There are a lot of technical books published every year. I was even approached to write one once, but it was not to be. The pay is comparatively low, so does that mean that software programming guides from the likes of O'Reilly Media, APRESS and Wiley are always written by purists who really know their subject?
It's no guarantee is it?
The only way I can help promote any single technical book with any degree of accuracy is if I were to know the author personally -- and luckily, in the case of O'Reilly's Virtualisation: A Manager's Guide, I do!
Virtualization: A Manager's Guide (to use the Americanised Z) is written by
Dan Kusnetzky, a true geek, a true technology guru and a true gentleman.
Kusnetzky presents a considered overview of how managers might first approach the use of virtualisation techniques across corporate network operations. Taking an explanatory approach to detail the concepts involved in this process, this book details the steps a company will need to take whether it is managing extremely large stores of rapidly changing data, scaling out an application, or harnessing huge amounts of computational power.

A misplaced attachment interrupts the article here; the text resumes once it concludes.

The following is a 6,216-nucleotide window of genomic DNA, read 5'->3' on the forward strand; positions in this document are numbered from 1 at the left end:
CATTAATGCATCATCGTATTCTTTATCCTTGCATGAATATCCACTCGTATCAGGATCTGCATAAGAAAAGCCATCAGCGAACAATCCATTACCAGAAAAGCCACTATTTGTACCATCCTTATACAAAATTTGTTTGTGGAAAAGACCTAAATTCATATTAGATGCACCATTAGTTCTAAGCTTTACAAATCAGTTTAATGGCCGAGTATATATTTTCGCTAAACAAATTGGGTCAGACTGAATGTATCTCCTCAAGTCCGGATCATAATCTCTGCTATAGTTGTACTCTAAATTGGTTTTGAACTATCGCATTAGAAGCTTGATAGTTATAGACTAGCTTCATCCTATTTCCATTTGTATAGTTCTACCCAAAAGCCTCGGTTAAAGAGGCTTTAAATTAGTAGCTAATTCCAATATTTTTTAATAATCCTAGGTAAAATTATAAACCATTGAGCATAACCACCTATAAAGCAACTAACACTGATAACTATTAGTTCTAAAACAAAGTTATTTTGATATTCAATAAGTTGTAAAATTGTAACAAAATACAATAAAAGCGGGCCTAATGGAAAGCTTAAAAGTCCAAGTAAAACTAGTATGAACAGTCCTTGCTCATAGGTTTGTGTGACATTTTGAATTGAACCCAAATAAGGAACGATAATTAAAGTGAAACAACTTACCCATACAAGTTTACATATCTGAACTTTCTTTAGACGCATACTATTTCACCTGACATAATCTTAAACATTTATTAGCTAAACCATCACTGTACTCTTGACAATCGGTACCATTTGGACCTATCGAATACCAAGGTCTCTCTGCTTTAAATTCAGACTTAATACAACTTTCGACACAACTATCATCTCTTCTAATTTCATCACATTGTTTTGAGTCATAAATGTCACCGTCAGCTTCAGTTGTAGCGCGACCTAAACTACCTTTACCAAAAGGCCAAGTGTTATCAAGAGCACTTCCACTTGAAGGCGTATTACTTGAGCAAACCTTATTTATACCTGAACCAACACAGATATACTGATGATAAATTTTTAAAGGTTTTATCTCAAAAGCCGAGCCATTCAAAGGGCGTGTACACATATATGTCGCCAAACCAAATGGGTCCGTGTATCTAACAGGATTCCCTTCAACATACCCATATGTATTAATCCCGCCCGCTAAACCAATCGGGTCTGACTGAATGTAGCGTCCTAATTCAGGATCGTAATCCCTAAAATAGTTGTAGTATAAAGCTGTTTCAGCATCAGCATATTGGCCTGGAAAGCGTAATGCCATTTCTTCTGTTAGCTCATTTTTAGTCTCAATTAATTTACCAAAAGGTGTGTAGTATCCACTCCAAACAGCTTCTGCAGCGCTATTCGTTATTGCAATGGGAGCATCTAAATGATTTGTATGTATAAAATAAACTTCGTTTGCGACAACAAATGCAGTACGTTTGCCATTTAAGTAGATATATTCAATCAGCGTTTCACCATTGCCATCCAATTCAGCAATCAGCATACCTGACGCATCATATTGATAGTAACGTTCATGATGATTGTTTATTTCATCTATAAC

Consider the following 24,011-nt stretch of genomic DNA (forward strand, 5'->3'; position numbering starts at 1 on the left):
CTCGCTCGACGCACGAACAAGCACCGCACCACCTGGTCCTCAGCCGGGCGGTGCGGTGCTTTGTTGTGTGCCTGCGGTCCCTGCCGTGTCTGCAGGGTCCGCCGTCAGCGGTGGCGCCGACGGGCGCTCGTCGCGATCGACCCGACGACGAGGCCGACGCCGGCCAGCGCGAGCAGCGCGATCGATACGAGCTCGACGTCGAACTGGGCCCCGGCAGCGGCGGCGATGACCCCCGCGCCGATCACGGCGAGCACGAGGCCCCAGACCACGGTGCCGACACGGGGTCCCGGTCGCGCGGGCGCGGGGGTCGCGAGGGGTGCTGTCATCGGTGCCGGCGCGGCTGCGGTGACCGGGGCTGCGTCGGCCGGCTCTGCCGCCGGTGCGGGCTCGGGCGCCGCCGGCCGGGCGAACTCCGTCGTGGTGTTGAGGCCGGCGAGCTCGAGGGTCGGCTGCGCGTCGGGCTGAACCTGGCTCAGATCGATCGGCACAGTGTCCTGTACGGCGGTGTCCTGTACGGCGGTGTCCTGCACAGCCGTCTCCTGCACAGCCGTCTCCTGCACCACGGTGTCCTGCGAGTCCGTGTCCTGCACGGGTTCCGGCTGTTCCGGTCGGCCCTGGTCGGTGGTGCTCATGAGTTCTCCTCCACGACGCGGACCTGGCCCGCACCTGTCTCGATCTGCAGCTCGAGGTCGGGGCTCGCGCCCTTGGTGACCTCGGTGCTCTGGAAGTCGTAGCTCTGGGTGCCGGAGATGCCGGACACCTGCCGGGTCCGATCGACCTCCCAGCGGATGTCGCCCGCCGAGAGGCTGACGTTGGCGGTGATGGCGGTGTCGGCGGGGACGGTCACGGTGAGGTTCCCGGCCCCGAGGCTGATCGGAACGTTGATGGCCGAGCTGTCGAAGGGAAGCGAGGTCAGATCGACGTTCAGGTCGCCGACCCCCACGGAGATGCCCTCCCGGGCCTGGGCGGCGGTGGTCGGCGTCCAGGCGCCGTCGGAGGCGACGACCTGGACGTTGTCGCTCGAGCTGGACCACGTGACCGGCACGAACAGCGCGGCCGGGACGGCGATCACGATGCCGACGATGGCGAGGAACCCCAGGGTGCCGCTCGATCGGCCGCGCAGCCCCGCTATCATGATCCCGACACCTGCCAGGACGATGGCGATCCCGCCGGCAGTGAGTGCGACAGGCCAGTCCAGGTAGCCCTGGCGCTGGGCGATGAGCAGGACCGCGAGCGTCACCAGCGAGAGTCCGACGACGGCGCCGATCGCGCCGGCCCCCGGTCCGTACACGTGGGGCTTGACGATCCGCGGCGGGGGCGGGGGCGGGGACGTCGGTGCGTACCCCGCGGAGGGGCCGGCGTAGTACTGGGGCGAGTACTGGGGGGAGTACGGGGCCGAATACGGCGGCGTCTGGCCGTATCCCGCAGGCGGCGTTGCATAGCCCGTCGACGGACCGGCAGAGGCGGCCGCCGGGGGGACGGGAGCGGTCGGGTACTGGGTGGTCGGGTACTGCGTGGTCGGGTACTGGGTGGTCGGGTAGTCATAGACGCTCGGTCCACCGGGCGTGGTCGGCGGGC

"This guide provides an overview of the five main types of virtualisation technology, along with information on security, management and modern use cases," say the promotional notes.
Topics include (and please excuse the American Z's):
• Access virtualization -- Allows access to any application from any device.
• Application virtualization -- Enables applications to run on many different operating systems and hardware platforms.
• Processing virtualization -- Makes one system seem like many, or many seem like one.
• Network virtualization -- Presents an artificial view of the network that differs from the physical reality.
• Storage virtualization -- Allows many systems to share the same storage devices, enables concealing the location of storage systems.